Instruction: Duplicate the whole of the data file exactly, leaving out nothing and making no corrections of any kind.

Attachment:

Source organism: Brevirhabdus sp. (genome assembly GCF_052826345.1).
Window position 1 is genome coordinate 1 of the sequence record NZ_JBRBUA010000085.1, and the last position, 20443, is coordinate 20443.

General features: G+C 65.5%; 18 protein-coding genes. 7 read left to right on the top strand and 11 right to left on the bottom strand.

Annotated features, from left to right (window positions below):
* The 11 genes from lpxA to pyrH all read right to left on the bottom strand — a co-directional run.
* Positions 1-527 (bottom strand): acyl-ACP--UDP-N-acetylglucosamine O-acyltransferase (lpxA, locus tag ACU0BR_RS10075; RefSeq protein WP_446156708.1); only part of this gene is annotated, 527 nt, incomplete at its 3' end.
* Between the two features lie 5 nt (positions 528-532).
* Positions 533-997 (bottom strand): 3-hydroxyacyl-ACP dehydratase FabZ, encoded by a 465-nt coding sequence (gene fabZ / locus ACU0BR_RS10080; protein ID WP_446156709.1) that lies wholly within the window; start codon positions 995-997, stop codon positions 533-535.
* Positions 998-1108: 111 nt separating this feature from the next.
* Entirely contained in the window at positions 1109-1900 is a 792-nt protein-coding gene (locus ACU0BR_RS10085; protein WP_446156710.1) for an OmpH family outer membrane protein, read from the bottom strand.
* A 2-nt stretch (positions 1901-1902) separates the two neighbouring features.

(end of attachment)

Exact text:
Source organism: Brevirhabdus sp. (genome assembly GCF_052826345.1).
Window position 1 is genome coordinate 1 of the sequence record NZ_JBRBUA010000085.1, and the last position, 20443, is coordinate 20443.

General features: G+C 65.5%; 18 protein-coding genes. 7 read left to right on the top strand and 11 right to left on the bottom strand.

Annotated features, from left to right (window positions below):
* The 11 genes from lpxA to pyrH all read right to left on the bottom strand — a co-directional run.
* Positions 1-527 (bottom strand): acyl-ACP--UDP-N-acetylglucosamine O-acyltransferase (lpxA, locus tag ACU0BR_RS10075; RefSeq protein WP_446156708.1); only part of this gene is annotated, 527 nt, incomplete at its 3' end.
* Between the two features lie 5 nt (positions 528-532).
* Positions 533-997 (bottom strand): 3-hydroxyacyl-ACP dehydratase FabZ, encoded by a 465-nt coding sequence (gene fabZ / locus ACU0BR_RS10080; protein ID WP_446156709.1) that lies wholly within the window; start codon positions 995-997, stop codon positions 533-535.
* Positions 998-1108: 111 nt separating this feature from the next.
* Entirely contained in the window at positions 1109-1900 is a 792-nt protein-coding gene (locus ACU0BR_RS10085; protein WP_446156710.1) for an OmpH family outer membrane protein, read from the bottom strand.
* A 2-nt stretch (positions 1901-1902) separates the two neighbouring features.